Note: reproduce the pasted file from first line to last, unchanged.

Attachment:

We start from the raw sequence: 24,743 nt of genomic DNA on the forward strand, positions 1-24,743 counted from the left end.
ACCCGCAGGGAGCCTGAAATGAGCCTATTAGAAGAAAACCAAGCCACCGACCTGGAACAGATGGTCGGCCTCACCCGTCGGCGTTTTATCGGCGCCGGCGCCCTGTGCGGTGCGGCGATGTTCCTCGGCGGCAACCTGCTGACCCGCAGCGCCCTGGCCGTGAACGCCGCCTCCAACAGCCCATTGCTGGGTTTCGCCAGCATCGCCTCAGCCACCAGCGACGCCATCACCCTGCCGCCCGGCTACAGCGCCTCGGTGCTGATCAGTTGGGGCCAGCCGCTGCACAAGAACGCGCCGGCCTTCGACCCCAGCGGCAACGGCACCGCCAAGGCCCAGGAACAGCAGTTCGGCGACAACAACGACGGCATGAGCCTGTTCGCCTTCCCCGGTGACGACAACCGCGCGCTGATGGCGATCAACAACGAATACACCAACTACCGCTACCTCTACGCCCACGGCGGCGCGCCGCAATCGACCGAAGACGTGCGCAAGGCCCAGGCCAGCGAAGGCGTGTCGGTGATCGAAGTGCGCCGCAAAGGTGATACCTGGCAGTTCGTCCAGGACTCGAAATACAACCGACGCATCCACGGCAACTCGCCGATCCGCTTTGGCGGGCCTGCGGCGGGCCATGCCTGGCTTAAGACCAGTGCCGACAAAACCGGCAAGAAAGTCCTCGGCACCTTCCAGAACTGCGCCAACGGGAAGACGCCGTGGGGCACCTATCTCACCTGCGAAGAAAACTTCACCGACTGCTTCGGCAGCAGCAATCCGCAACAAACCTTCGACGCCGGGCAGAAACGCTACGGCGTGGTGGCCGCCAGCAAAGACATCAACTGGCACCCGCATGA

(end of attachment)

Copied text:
We start from the raw sequence: 24,743 nt of genomic DNA on the forward strand, positions 1-24,743 counted from the left end.
ACCCGCAGGGAGCCTGAAATGAGCCTATTAGAAGAAAACCAAGCCACCGACCTGGAACAGATGGTCGGCCTCACCCGTCGGCGTTTTATCGGCGCCGGCGCCCTGTGCGGTGCGGCGATGTTCCTCGGCGGCAACCTGCTGACCCGCAGCGCCCTGGCCGTGAACGCCGCCTCCAACAGCCCATTGCTGGGTTTCGCCAGCATCGCCTCAGCCACCAGCGACGCCATCACCCTGCCGCCCGGCTACAGCGCCTCGGTGCTGATCAGTTGGGGCCAGCCGCTGCACAAGAACGCGCCGGCCTTCGACCCCAGCGGCAACGGCACCGCCAAGGCCCAGGAACAGCAGTTCGGCGACAACAACGACGGCATGAGCCTGTTCGCCTTCCCCGGTGACGACAACCGCGCGCTGATGGCGATCAACAACGAATACACCAACTACCGCTACCTCTACGCCCACGGCGGCGCGCCGCAATCGACCGAAGACGTGCGCAAGGCCCAGGCCAGCGAAGGCGTGTCGGTGATCGAAGTGCGCCGCAAAGGTGATACCTGGCAGTTCGTCCAGGACTCGAAATACAACCGACGCATCCACGGCAACTCGCCGATCCGCTTTGGCGGGCCTGCGGCGGGCCATGCCTGGCTTAAGACCAGTGCCGACAAAACCGGCAAGAAAGTCCTCGGCACCTTCCAGAACTGCGCCAACGGGAAGACGCCGTGGGGCACCTATCTCACCTGCGAAGAAAACTTCACCGACTGCTTCGGCAGCAGCAATCCGCAACAAACCTTCGACGCCGGGCAGAAACGCTACGGCGTGGTGGCCGCCAGCAAAGACATCAACTGGCACCCGCATGA